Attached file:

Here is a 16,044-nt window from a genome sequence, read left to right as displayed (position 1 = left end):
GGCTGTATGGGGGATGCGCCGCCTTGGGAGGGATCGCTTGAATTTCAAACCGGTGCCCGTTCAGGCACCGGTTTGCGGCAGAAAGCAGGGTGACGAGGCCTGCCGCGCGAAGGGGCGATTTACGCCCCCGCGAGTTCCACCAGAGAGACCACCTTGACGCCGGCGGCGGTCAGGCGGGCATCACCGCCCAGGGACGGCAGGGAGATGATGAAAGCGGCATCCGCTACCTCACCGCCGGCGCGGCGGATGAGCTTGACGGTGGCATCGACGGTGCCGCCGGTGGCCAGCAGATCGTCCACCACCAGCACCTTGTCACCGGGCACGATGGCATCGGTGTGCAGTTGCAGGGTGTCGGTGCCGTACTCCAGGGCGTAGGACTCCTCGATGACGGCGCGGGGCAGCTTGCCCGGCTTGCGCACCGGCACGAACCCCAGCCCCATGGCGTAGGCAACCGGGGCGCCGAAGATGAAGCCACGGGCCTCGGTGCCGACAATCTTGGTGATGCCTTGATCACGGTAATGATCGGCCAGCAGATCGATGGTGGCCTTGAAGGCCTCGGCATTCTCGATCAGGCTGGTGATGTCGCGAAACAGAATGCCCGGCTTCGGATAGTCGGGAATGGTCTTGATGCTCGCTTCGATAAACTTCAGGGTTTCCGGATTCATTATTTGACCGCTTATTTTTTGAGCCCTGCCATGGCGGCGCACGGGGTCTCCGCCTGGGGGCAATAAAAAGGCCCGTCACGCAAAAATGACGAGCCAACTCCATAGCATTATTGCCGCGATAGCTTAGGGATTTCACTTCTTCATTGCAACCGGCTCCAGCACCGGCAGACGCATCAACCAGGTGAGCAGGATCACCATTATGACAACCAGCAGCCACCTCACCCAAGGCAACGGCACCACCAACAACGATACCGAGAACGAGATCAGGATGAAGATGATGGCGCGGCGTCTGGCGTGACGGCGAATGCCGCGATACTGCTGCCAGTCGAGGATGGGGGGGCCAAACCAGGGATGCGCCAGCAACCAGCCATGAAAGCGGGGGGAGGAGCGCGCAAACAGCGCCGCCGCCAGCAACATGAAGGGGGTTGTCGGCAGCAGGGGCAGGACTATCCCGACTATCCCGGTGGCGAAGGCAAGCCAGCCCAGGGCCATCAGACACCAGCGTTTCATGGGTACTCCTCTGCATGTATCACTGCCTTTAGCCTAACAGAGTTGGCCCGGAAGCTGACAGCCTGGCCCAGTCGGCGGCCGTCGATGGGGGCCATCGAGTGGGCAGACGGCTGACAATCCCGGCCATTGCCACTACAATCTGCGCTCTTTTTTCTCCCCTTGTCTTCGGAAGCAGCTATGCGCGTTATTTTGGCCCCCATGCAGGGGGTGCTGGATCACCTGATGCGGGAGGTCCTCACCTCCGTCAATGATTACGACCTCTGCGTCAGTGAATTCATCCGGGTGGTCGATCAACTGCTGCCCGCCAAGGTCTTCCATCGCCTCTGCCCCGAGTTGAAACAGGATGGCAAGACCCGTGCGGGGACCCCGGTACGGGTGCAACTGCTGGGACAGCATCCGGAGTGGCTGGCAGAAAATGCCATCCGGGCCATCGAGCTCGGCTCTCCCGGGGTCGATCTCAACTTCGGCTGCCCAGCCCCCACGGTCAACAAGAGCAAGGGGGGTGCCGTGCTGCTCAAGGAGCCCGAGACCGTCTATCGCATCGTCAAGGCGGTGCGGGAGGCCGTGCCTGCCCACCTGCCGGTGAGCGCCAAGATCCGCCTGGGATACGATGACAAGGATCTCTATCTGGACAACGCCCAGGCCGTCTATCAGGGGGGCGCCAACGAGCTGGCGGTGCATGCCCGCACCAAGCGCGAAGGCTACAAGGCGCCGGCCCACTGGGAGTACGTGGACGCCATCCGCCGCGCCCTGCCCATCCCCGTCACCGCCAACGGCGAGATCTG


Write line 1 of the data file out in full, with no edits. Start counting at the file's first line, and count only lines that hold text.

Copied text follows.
Here is a 16,044-nt window from a genome sequence, read left to right as displayed (position 1 = left end):